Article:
9-5

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9-5

Day 1 Testing Paired Differences (independent samples)

What do you do if samples are independent?

Comparing period 5 Calc average on the midterm and period 6 Calc average midterm?

Get a random sample of seniors and compare GPAs of girls to GPA of boys… If the samples are independent then you compare mean differences using a new formula

σ Known or Unknown

1  1  1  1  2 2 2 2     0 μ 1 0 μ 1 0 μ 1 0 μ 1     μ μ 2 μ 2 μ 2 2 Left Tailed Right Tailed Two Tailed Customary…

And the usuals…

x 1 and x 2 should have normal distributions with mean μ 1 and μ 2 . If both n 1 and n 2 are larger than 30, then the CLT assures you that the distributions of the xbars are normal.

How do I do it?

So glad you asked!! Using the same pattern 1. State null and alternate hypotheses 2. Compute your test statistic 3. Find the P-value that corresponds to the sample test statistic 4. Conclude 5. State your conclusion

σ known

z   x 1  x 2 z  σ 1 2 n 1  x 1   σ 2 2 n 2 x 2   σ 1 2 n 1  σ 2 2 n 2 2 

σ unknown

t   x 1  x 2 t  s 1 2 n 1  x 1   s 2 2 n 2 x 2  s 1 2 n 1  s 2 2 n 2  2 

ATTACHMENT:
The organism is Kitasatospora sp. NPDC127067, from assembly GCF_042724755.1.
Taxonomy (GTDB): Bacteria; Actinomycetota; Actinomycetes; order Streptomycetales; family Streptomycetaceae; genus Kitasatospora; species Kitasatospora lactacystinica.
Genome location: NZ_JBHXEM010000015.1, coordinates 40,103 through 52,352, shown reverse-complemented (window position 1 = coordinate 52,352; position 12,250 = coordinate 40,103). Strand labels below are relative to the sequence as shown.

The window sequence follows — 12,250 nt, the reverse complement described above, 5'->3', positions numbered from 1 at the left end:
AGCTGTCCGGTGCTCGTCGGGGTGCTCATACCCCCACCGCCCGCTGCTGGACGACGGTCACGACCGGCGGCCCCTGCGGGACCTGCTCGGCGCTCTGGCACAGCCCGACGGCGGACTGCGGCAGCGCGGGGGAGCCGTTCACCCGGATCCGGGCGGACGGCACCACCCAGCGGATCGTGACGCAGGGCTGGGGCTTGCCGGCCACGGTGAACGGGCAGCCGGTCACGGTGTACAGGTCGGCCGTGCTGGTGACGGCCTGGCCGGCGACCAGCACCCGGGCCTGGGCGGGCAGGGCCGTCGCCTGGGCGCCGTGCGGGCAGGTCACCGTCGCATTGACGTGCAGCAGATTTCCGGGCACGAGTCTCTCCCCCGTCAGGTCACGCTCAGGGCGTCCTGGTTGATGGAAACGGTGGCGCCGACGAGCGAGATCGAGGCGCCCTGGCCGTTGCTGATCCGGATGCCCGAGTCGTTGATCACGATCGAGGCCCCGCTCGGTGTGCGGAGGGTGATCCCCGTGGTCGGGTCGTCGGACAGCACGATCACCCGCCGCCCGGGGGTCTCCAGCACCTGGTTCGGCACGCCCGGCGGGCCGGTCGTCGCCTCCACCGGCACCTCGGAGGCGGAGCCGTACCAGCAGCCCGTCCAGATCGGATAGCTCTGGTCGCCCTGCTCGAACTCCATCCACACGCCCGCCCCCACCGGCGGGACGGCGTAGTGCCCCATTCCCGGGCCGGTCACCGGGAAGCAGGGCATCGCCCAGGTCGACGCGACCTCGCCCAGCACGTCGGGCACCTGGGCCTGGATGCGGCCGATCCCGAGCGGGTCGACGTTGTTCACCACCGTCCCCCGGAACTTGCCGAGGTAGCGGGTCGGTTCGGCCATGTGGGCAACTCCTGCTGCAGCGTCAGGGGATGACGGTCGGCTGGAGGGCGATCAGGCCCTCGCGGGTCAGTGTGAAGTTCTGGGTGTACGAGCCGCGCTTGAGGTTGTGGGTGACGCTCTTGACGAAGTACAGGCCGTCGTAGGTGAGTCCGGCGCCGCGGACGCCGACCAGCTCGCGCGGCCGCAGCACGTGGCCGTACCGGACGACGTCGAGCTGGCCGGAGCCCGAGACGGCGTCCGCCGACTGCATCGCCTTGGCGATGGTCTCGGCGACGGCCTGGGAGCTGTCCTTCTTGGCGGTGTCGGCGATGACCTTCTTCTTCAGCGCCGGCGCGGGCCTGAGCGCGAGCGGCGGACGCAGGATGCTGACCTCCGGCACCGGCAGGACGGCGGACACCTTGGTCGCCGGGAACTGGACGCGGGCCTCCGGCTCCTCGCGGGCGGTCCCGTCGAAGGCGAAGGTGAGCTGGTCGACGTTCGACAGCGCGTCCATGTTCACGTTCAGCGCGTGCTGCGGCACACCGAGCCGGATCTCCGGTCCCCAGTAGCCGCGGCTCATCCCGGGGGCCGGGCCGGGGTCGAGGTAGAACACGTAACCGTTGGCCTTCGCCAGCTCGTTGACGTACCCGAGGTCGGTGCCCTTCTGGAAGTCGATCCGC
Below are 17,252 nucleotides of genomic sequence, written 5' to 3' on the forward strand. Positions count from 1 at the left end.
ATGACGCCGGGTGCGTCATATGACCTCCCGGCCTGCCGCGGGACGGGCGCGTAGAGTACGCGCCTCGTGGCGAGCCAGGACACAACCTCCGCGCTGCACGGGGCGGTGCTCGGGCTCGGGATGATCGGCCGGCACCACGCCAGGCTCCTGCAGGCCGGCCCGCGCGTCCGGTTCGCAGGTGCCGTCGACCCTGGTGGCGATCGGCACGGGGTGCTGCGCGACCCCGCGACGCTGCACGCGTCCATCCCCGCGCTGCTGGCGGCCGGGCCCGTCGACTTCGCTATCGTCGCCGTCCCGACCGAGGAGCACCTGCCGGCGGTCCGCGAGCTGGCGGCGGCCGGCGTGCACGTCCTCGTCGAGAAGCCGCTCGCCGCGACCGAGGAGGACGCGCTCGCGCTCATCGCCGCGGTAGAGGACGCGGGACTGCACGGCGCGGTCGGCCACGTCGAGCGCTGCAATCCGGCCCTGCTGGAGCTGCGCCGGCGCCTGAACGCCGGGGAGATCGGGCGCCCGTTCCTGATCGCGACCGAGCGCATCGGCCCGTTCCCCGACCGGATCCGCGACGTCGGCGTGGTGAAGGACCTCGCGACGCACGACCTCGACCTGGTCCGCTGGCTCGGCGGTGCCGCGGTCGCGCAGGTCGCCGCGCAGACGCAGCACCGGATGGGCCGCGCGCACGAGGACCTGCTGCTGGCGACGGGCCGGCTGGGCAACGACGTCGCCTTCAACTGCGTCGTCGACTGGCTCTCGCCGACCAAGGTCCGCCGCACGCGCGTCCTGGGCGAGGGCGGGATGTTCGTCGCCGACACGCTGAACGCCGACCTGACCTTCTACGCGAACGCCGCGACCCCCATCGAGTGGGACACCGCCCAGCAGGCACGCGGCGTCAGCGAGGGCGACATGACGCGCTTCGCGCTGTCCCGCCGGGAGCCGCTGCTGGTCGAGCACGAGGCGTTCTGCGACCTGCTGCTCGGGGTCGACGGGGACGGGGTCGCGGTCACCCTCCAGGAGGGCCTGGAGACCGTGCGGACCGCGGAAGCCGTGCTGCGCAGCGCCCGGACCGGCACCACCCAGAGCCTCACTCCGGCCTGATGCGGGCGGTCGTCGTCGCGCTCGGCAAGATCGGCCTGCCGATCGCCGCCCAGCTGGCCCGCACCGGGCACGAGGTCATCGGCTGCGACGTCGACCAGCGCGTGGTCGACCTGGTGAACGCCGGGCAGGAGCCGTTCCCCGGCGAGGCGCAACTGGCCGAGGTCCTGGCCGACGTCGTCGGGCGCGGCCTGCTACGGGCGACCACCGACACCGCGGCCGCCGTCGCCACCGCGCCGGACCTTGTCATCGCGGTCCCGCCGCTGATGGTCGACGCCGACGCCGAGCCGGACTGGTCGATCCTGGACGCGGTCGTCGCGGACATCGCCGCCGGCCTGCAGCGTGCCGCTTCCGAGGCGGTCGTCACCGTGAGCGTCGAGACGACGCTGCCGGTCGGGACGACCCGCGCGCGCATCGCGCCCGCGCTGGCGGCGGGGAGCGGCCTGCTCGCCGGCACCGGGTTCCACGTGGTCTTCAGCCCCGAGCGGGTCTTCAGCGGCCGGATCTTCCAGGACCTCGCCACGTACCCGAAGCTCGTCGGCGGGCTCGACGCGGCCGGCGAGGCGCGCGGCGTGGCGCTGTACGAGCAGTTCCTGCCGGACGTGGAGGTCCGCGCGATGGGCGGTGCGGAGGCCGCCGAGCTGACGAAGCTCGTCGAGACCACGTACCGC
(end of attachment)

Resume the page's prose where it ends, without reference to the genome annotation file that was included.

Example

A random sample of n 1 =12 winter days in For Englewood (a suburb of Denver) a random sample of n 2 =14 winter days gave a pollution index is normally distributed, and previous studies show σ 1 = 21 and σ 2 = 15.

Does this information suggest that the mean population pollution index of Englewood is different from Denver in the winter?

Use 1% level of significance.

Example

A random sample of n 1 =16 communities in western Kansas gave an average rate of hay fever (per 1000, under 25 yrs of age) of 109.50 with a sample standard deviation of 15.41. A random sample of n 2 =14 regions in western Kansas gave an average rate of hay fever (per 1000, over 50 yrs of age) of 99.36 with a sample standard deviation of 11.57.

Assuming that the hay fever rate of each group is approximately normal, does the data suggest that the 50+ has a lower rate of hay fever?

Use a 5% level of confidence.

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